On March 20, 2006, the Second Circuit held unanimously that the trial judge’s instructions to the jury were deficient and that Frank Quattrone, former Credit Suisse First Boston LLC banker, did not receive a fair trial on charges that he instructed subordinates to destroy documents subject to a grand jury subpoena. The court also reassigned the case to a new trial judge, stating that comments made by U.S. District Judge Richard Owen “could be viewed as rising beyond mere impatience and annoyance.”

The Second Circuit panel found that Judge Owen’s jury instructions failed to find a “nexus” between Quattrone’s “clean-up” e-mail and a grand jury probe into the way Credit Suisse disseminated shares in initial public offerings, and also found that the jury instructions improperly failed to make clear that the jury need to find that Quattrone knew that grand jury and SEC subpoenas specifically called for the documents that would be destroyed.

Prior to his conviction being thrown out, Quattrone faced an 18-month prison sentence but was free pending appeal. The Second Circuit’s decision, however, does not completely vindicate Quattrone. In fact, Judge Wesley’s 61 page opinion emphasizes the strength of the evidence against Quattrone, and held that it was more than sufficient for conviction on charges of obstruction and attempted witness-tampering. Quattrone may possibly face a third trial at this point since his first trial ended in a hung jury and his 2004 conviction was overturned.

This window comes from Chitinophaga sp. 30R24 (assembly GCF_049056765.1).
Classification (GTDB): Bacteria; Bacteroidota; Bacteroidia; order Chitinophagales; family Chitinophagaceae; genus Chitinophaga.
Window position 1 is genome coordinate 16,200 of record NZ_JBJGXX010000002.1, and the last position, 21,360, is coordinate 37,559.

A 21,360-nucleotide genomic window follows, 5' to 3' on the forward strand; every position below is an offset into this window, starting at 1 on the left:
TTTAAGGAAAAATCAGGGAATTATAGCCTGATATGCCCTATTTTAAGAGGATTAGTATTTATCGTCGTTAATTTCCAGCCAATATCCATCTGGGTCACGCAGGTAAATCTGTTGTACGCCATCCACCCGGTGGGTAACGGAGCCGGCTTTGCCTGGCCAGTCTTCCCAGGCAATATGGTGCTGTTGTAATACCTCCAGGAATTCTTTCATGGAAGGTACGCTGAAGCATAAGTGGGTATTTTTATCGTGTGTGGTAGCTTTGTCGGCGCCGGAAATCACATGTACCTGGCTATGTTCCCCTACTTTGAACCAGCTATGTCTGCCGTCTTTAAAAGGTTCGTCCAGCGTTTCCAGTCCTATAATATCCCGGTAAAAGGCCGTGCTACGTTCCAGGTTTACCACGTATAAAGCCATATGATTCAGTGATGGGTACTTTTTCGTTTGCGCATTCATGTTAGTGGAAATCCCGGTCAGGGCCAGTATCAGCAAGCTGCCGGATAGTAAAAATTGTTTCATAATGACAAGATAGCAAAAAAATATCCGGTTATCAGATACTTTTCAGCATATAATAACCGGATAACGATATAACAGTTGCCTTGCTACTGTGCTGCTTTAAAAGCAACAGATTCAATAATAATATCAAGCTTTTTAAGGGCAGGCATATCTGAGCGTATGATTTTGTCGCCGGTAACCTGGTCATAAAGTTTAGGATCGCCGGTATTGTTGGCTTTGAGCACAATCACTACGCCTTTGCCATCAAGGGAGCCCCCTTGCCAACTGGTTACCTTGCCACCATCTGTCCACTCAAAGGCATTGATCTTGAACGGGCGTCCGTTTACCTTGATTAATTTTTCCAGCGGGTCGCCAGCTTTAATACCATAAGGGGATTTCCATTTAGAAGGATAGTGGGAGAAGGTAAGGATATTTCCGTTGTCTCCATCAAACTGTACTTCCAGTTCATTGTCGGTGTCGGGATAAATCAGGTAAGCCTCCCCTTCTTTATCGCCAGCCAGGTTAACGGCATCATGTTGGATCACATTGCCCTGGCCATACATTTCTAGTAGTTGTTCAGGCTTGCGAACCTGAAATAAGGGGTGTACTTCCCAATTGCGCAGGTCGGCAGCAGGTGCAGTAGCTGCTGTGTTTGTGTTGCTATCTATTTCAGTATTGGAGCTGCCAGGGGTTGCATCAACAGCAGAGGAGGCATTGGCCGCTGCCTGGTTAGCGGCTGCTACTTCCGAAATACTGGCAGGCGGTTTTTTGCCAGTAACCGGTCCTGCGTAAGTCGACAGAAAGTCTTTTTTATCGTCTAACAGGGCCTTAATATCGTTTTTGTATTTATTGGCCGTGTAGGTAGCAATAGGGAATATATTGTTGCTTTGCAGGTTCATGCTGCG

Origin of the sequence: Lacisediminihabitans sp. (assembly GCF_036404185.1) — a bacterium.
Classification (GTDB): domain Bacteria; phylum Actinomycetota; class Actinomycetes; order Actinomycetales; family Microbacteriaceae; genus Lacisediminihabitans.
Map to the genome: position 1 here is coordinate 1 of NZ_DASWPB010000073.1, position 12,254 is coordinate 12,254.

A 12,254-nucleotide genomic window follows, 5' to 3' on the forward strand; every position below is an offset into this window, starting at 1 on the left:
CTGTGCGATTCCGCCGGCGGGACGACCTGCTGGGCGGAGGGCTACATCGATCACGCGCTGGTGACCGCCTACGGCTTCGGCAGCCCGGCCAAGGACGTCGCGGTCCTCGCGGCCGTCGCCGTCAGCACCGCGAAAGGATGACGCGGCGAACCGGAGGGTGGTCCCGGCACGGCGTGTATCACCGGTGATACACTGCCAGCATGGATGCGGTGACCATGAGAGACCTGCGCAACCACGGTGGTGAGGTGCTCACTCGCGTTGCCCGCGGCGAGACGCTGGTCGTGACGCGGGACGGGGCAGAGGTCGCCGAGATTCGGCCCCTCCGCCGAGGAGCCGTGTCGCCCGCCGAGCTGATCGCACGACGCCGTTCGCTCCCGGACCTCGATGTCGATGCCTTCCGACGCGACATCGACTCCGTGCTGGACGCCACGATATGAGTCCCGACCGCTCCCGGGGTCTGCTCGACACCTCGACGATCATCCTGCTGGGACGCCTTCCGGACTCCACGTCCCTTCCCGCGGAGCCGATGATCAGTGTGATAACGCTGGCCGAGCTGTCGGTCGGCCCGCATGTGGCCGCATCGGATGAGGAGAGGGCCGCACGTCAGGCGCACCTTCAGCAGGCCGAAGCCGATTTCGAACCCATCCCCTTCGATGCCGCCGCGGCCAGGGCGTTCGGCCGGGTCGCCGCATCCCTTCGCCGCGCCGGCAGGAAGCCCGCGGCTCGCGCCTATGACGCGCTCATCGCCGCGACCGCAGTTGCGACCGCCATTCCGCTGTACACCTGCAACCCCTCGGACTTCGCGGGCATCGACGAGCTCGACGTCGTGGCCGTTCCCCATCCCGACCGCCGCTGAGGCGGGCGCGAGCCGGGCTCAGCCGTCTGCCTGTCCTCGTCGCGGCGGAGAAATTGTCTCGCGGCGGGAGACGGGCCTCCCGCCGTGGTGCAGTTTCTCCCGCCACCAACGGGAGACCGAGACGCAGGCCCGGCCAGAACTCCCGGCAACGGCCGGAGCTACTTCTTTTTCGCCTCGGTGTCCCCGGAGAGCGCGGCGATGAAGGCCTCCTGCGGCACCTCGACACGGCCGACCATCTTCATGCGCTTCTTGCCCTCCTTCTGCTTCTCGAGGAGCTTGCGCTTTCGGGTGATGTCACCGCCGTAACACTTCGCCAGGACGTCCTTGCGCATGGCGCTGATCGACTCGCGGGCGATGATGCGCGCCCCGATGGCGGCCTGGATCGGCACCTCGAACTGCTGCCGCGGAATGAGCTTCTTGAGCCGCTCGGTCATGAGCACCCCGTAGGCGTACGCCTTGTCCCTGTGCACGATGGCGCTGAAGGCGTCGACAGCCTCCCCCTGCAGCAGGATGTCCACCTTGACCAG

The reversal of Quattrone’s conviction marks the second instance in less than one year that a major white-collar obstruction case has been overturned due to deficient jury instructions. Similarly, in May 2005, the Supreme Court reversed the guilty verdict against Arthur Andersen and held that the jury should have been required to find that Andersen acted with criminal intent.

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The U.S. Chamber of Commerce issued a report on the enforcement efforts of the SEC. The report contains fifteen recommendations, some of which tie back to the report of the Wells Commission. Among the recommendations is one that states the SEC “should review the reasons for recent litigation setbacks, and should consider whether . . . [it] is attempting to shift the standards for civil liability . . .” Other recommendations suggest that the SEC consider: using formal reprimands in some cases as suggested in the 1972 Wells Committee; clarify the standards for seeking fines; make it clear that a waiver of attorney-client privilege is not required to be viewed as cooperative; not impose fines for lack of cooperation; make it clear that it will not deem it to be uncooperative if a company indemnifies an employee or advances legal fees and expenses in connection with an SEC investigation or litigation; and view good faith reliance on attorneys and accountants as relevant to enforcement decisions. The full report is available on the Chamber’s web site at http://www.uschamber.com/publications/reports/0603sec.htm

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